Bikes > Cycle

The Btwin Tilt 120 is good enough for first-timers

Decathlon’s 6-speed folding bike costs P13,490

Are you looking for your first bike? PHOTO BY LEANDRO MANGUBAT

While searching for my first bicycle as an adult, Decathlon Pasig was the first store I visited because of its comprehensive lineup of sporting goods. Btwin is one of its brands for cycling with the Tilt 120 being one of the entry-level models in its line of folding bicycles. It may be affordable, but is it worth recommending to beginners?

The brake levers are made of plastic. PHOTO BY LEANDRO MANGUBAT
It’s easy to accidentally change gears with this kind of shifter. PHOTO BY LEANDRO MANGUBAT
The wheels of this folding bike don't use quick-release skewers. PHOTO BY LEANDRO MANGUBAT
The black mount is supposed to house a front light. PHOTO BY LEANDRO MANGUBAT

The frame is made of high-tensile steel, which explains the hefty weight of 15kg. But this also means the material isn’t brittle like aluminum and carbon fiber.

The 20-inch by 1.75-inch wheels aren’t skinny like road bike tires that slip through gratings, yet they also aren’t supple like those on gravel and mountain bikes that cushion bumps and potholes on the road.

With a short reach and raised handlebars, you get a riding position that’s upright and casual. While the height of the seat post is adjustable, the same can’t be said for the handlebars. The stock seat post is long enough for me (who is 5’7”), but my German colleague probably won’t have a good time with such a compact cockpit.

Compared to other folding bikes I’ve tried, the Tilt 120 is on the twitchier side due to its shorter wheelbase. While some might enjoy the lively handle, others may not feel comfortable with it.

The pedals are foldable, too. PHOTO BY LEANDRO MANGUBAT
The crank arm can hit the kickstand if you're not careful. PHOTO BY LEANDRO MANGUBAT

Unlike the single-speed Tilt 100, the Tilt 120 comes with a six-speed B-Twin drivetrain. This means it has six gears, which are selected by twisting the grip shifter on the handlebar. The range is limited, so you won’t be doing chill climbs or intense sprints.

Even for someone relatively fit, I had great difficulty climbing St. Martin Street (more commonly known as Ultra) and would rather walk next time. At least, descending it is much easier with the rim brakes doing a good job at stopping the bike.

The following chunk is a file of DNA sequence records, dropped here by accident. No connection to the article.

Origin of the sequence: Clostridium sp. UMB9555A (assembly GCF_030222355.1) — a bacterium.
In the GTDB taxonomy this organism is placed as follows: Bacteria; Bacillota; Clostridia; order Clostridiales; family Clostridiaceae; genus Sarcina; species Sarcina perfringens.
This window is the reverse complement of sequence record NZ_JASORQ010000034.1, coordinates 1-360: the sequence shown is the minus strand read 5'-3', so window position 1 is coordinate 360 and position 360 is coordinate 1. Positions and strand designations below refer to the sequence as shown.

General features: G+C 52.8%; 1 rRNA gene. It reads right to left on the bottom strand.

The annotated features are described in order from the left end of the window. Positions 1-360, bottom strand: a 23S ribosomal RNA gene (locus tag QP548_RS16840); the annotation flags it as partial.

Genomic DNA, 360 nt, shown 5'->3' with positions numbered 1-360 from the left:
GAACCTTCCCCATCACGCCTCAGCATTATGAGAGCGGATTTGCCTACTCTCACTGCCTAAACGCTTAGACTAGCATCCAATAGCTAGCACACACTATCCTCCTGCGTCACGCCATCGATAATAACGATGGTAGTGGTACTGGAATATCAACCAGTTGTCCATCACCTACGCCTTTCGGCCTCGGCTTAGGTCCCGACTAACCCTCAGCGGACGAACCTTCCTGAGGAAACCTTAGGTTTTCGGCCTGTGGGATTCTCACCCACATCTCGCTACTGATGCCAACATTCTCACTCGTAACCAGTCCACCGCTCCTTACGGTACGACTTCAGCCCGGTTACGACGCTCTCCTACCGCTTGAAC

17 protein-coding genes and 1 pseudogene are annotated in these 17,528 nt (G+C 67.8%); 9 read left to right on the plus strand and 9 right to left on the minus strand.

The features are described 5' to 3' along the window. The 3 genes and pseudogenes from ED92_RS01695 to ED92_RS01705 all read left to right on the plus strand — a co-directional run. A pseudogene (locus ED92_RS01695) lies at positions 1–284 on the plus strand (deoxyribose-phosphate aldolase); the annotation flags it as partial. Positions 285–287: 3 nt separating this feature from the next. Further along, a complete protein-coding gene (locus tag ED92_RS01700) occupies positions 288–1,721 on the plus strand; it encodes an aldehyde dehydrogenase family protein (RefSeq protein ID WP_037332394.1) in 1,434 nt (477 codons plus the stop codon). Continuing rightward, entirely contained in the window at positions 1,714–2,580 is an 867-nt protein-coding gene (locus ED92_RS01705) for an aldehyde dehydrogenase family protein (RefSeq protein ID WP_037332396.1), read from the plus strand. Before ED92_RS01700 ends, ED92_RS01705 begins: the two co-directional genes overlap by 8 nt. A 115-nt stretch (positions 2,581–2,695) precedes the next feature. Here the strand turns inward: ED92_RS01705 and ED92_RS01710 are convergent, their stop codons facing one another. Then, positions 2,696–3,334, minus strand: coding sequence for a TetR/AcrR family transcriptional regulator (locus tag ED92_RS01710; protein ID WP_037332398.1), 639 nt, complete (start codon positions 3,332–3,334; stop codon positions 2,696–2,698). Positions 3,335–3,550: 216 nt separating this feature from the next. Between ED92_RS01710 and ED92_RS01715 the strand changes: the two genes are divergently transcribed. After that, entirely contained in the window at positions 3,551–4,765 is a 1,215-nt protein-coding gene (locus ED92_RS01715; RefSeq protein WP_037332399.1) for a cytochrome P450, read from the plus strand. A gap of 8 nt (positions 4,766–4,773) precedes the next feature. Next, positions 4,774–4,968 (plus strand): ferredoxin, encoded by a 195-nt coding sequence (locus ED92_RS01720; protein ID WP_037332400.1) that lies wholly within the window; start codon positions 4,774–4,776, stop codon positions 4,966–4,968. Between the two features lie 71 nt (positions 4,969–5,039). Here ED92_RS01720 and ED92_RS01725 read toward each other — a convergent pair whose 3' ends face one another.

As a beginner, I was led to believe that Shimano and SRAM are the be-all and end-all of bicycle components. But after gaining more experience, I realized that other brands can also work fine—provided the parts are maintained properly.

The ridges provide grip when you're rolling the folded bike. PHOTO BY LEANDRO MANGUBAT

Being a folding bike, the Tilt 120 has hinges at the frame and at the stem. There’s also a catch near the rear axle to hold the frame together when folded. The process is simple, but requires some repetition to get familiar with it.

Don’t expect to roll it as easily as a stroller since you still need to maintain balance. Though compact, it’s still heavy, and you’ll feel the weight the moment you have to lift it. And carrying it up and down the stairs unfolded is actually easier as you don’t have to worry about the thing coming apart.

Parking isn’t a problem with a folding bike. PHOTOS BY LEANDRO MANGUBAT

The Tilt 120 is aimed toward beginners, so it comes with the bells and whistles that make the riding experience more convenient. These include, well, a bell to alert nearby people; a kickstand and a center stand to keep the bike upright when stationary; fenders to protect the rider from splashes; and reflectors for night riding.

One advantage is that Decathlon has its own ecosystem of accessories for its bicycles. So, if you need gear for commuting such as racks, bags, and baskets, you won’t have to look far. Strangely, even though the Tilt folding bikes have a mount at the front, the store doesn’t carry the compatible light.

The author outfitted the Tilt 120 with a handlebar bag and a stem bag for commuting. PHOTOS BY LEANDRO MANGUBAT

The last and most important thing to talk about is its SRP of P13,490. The affordability of a bicycle is relative. The few who are blessed enough to own a car wouldn’t think much of spending double that amount on something more premium. But there are others who want to start bike-commuting that might not have the same budget.

You can find cheaper bikes at Japanese surplus shops. But don’t expect the same quality assurance as with a brand-new product. Also, Decathlon grants a lifetime warranty for the frame, the stem (excluding the hinge), the rigid fork, and the handlebar. If ever the bike needs service, there’s a workshop where a technician can fix it.

With all the traffic in the city, you can get around faster on the folding bike than in a Ferrari. PHOTO BY LEANDRO MANGUBAT

Overall, the Tilt 120 is a decent first bike for those who want something affordable and compact. But it is bogged down by the heavy weight, and it isn’t the most stable ride, especially for Metro Manila’s rough roads. More important, buyers can have peace of mind with Decathlon’s after-sales support.

I’d liken this folding bike to a starter Pokémon or a first car. It may not be something you’d stick with in the long run, but at least it helps you get moving as you learn the ropes and gain more experience. And even if you have no plans for bike-commuting, it can easily be stored, ready to be used if ever you want to cycle for leisure.

Visiting Decathlon Pasig is like a trip to a toy store. PHOTO BY LEANDRO MANGUBAT

If you’d like to try out the Btwin Tilt 120 in person or get one for yourself, you can visit Decathlon Pasig in Tiendesitas.

Leandro Mangubat

Leandro is our staff writer. Although having a background in mechanical engineering, he enjoys photography and writing more.